Merchiston Station Homestead Fountain

Putorino Road, Rata

  • Merchiston Station Homestead Fountain.
    Copyright: NZ Historic Places Trust. Taken By: Helen McCracken. Date: 24/01/2002.
  • Merchiston Station Homestead Fountain.
    Copyright: NZ Historic Places Trust. Taken By: Helen McCracken. Date: 24/01/2002.

List Entry Information

List Entry Status Listed List Entry Type Historic Place Category 1 Public Access Private/No Public Access
List Number 186 Date Entered 15th February 1990

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City/District Council

Rangitikei District

Region

Horizons (Manawatu-Wanganui) Region

Legal description

Lots 10 11 Pt Lots 1 2 3 DP 286 Ongo SD

Summaryopen/close

The Merchiston fountain was designed and built for the New Zealand International Exhibition held at Hagley Park in Christchurch in 1906-1907. The fountain was placed outside the main entrance of the Exhibition where it would have been seen by each of the almost two million visitors over the five and a half months of the exhibition. After the Exhibition closed the fountain was purchased by Edith Hammond and shipped to her property at Merchiston (near present-day Rata), and re-erected in the garden at the front of the homestead. The fountain still operates and is turned on for special occasions.

This fountain is a unique piece of craftsmanship designed in the Italian Renaissance manner. The bath surrounding the fountain is symmetrical. The base has four short decorative columns each with a headpiece repeating the motif of the central columns. These provide uniform water flow. Four fish figurines, which are usually hidden behind cascades of water from the circular dish above, surround the central shaft of the fountain. The fountain, which stands 5 metres high, is lavishly decorated.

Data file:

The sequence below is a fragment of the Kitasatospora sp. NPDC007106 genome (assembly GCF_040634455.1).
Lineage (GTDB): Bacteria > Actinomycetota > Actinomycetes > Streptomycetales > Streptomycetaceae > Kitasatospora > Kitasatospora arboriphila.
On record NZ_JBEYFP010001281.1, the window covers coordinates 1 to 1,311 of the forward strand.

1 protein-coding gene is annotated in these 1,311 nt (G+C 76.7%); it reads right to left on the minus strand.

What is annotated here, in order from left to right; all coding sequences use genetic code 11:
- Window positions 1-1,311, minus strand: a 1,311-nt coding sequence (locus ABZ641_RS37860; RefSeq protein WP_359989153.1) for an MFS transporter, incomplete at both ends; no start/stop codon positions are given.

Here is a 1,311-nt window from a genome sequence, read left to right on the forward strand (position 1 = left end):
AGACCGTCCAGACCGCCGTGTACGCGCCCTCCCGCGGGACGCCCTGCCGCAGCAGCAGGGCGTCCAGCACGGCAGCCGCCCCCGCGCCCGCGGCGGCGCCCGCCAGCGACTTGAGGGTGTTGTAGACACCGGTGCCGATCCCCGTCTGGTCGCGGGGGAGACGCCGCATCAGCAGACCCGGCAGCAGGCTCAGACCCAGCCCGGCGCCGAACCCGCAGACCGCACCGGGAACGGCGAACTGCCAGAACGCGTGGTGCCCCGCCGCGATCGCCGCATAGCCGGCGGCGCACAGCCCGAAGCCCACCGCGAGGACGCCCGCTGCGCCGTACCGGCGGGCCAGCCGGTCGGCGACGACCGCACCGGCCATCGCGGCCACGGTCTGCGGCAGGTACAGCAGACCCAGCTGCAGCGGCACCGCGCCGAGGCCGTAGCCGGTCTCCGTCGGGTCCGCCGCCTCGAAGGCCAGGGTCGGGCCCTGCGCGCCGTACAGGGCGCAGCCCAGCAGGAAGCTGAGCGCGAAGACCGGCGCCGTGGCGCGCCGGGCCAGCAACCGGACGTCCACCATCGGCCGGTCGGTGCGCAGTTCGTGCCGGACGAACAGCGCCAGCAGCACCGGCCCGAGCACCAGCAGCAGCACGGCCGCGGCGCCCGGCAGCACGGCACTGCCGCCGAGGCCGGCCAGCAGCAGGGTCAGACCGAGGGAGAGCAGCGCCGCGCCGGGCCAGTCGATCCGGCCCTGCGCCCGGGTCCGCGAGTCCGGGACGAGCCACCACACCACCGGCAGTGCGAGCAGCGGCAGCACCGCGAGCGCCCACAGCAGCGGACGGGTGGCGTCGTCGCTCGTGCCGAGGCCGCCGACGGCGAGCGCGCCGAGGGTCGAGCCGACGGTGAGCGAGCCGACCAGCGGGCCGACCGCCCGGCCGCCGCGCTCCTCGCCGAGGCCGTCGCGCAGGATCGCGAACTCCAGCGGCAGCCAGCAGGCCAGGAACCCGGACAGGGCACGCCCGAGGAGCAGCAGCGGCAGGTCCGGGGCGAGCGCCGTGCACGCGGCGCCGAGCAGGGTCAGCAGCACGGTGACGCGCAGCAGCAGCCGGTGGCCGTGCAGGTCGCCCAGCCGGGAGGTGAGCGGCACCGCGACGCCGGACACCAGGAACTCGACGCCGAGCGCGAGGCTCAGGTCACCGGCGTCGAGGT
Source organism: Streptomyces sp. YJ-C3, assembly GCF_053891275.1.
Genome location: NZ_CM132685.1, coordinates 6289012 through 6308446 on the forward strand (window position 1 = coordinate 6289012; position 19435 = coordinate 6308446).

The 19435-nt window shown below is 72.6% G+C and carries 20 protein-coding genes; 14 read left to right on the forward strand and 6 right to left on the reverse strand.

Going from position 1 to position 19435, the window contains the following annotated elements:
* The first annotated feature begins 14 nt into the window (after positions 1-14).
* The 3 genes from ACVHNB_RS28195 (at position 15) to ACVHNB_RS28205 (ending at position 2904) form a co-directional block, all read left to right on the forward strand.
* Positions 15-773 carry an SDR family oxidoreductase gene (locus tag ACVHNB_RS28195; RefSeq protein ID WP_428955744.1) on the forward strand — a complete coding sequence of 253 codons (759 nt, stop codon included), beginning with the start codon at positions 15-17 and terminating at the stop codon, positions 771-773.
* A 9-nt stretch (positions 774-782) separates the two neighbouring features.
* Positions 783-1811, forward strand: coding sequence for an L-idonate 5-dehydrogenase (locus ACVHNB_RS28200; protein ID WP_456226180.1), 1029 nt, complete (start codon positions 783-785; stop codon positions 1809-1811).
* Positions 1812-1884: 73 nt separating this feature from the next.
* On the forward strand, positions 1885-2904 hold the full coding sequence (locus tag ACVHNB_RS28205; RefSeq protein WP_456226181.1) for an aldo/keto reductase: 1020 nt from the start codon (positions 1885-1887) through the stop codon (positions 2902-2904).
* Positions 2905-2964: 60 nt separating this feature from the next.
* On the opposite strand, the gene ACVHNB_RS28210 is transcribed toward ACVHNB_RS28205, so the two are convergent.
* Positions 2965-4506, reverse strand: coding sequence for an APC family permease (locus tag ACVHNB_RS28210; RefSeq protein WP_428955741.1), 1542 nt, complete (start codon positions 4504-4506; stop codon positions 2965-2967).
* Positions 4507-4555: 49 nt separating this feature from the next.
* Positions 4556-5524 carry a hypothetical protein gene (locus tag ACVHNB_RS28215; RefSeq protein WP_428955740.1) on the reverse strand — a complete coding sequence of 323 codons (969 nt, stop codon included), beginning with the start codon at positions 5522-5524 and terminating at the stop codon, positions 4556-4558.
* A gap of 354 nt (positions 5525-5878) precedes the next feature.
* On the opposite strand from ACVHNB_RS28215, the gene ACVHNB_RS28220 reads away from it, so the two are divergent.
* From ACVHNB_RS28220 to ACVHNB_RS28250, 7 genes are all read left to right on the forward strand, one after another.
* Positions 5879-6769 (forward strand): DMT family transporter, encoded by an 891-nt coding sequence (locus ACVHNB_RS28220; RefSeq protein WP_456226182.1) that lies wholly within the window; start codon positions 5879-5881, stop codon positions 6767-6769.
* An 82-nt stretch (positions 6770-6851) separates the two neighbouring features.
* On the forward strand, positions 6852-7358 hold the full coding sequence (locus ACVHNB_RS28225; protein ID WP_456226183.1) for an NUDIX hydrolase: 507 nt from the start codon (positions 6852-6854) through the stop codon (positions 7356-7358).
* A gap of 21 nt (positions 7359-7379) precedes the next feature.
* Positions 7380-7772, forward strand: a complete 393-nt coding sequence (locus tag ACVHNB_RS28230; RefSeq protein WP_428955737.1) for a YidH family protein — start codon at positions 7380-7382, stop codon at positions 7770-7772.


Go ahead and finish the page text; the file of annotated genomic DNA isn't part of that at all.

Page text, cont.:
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Historical Significance or Value

The fountain was specially designed for the International Exhibition at Christchurch 1906 and has since been associated with Merchiston, one of New Zealand's finest rural residences.

ARCHITECTURAL QUALITY:

The fountain is a rare example of the work of local craftsmen in Christchurch at the turn of the century. Sculpted in Oamaru stone, it resembles international fountains, such as seen in St Peter's Square, Rome.

TOWNSCAPE/LANDSCAPE VALUE:

The fountain is the focal point in a splendid garden.

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Physical Description

ARCHITECTURAL DESCRIPTION:

This fountain is a unique piece of craftsmanship designed in the Italian Renaissance manner. The bath surrounding the fountain is symmetrical, enhancing the central piece. The base has four short decorative columns each with a headpiece similar to the central columns. These provide uniform water spouts. Four fish figurines, which are usually hidden behind cascades of water from the circular dish above, surround the central shaft of the fountain. The fountain, which stands 5 metres high, is lavishly decorated.

MODIFICATIONS:

1907 Fountain relocated at Merchiston.

Notable Features

Its placement, which conveys a sense of importance to the homestead, and enhances the garden.

Construction Dates

Original Construction
1906 -

Relocation
1907 -
Fountain relocated at Merchiston.

Construction Details

Oamaru Stone; iron pipe to feed water

Completion Date

11th October 2001

Report Written By

Helen McCracken

Information Sources

New Zealand Historic Places

New Zealand Historic Places

Jim Lundy, 'A Grand Family Home', March 1994, pp.38-41

Gombrich, 1984

E H Gombrich, The Story of Art, 14th edition, Phardon Press, England, 1984

Pfannschmidt, 1984

G E Pfannschmidt. 1968 Fountains and Springs, Harrap & Co. Ltd. London

Other Information

This historic place was registered under the Historic Places Act 1980. This report includes the text from the original Building Classification Committee report considered by the NZHPT Board at the time of registration.

Please note that entry on the New Zealand Heritage List/Rarangi Korero identifies only the heritage values of the property concerned, and should not be construed as advice on the state of the property, or as a comment of its soundness or safety, including in regard to earthquake risk, safety in the event of fire, or insanitary conditions.